By Nancy Valko
Recently, I was invited to a 6th birthday for a special boy.
“John” (as I will call him for privacy reasons) was born a healthy baby boy. But when he was a few months old, he stopped breathing and 911 was called. Apparently, John had a near-SIDS (sudden infant death syndrome) event.
John was resuscitated but the doctors in the emergency room told the parents that he had severe brain damage.
John’s mom was a special education teacher and told the doctor that she often cared for severely brain-injured children and would do the same for her son. She was just so glad he survived.
I was called about John to help with information and support.
At one point months later, John became critically ill and was hospitalized. The doctors did what they could but said his chances of survival were bleak.
However, John surprised us all by getting better and going home. He was tough!
It takes a lot to care for a child on a ventilator and feeding tube at home but John’s parents were up to the task, along with help from their church and family members. John’s family later expanded when his two younger sisters were born. They obviously love their big brother.
When John had his 6th birthday a few weeks ago, it was a joyous occasion with family and friends. I was delighted to be invited. Although John is still severely brain-injured and still on a ventilator and feeding tube, he spent much of the party cuddled in his grandfather’s arms. He was the center of attention.
John’s grandfather told me about his brother who was born with cerebral palsy decades ago. The family was told that he would not live long but with supportive siblings and parents, the brother lived a good life until he died at age 60. The grandfather is still proud of his brother.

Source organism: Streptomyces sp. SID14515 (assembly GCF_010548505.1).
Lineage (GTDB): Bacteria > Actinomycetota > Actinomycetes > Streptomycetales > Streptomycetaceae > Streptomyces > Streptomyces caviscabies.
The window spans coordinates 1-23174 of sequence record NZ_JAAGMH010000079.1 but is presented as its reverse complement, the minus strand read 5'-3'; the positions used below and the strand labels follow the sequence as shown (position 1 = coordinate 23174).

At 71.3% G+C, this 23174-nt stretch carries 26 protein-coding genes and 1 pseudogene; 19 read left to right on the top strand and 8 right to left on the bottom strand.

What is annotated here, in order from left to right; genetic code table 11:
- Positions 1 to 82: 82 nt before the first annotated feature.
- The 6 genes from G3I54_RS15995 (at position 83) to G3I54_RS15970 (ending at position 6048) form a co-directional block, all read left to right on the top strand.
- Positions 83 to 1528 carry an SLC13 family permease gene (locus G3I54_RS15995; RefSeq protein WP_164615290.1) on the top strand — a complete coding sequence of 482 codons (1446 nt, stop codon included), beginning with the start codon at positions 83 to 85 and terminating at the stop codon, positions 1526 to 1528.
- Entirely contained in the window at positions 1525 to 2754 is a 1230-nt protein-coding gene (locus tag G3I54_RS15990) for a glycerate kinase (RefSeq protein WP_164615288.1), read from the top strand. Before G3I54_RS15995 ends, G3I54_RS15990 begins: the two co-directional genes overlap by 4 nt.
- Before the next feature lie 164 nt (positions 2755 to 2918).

When my Karen was born with Down Syndrome in 1982, I didn’t really know what to expect and I was shocked by negative attitudes-even from her medical professionals.
But that was wonderfully counteracted by the other parents in the St. Louis Down Syndrome Association who told me how their child was a blessing and how that child opened their hearts and eyes. I was awed by these other parents’ concern, help and support for my daughter and our family.
I later asked these amazing parents if they were like this before their child was born. Every one of them said no and that it was their child that led them to open their hearts and eyes.
I eventually discovered how true this is even though my Karen only lived 5 1/2 months and I’ve been blessed by meeting other children with special needs and their parents.
Too often, people assume that a child with special needs is automatically a family tragedy.
The truth is that children with even severe disabilities can teach the rest of us so much about love, acceptance, true happiness and resilience.
And, of course, faith.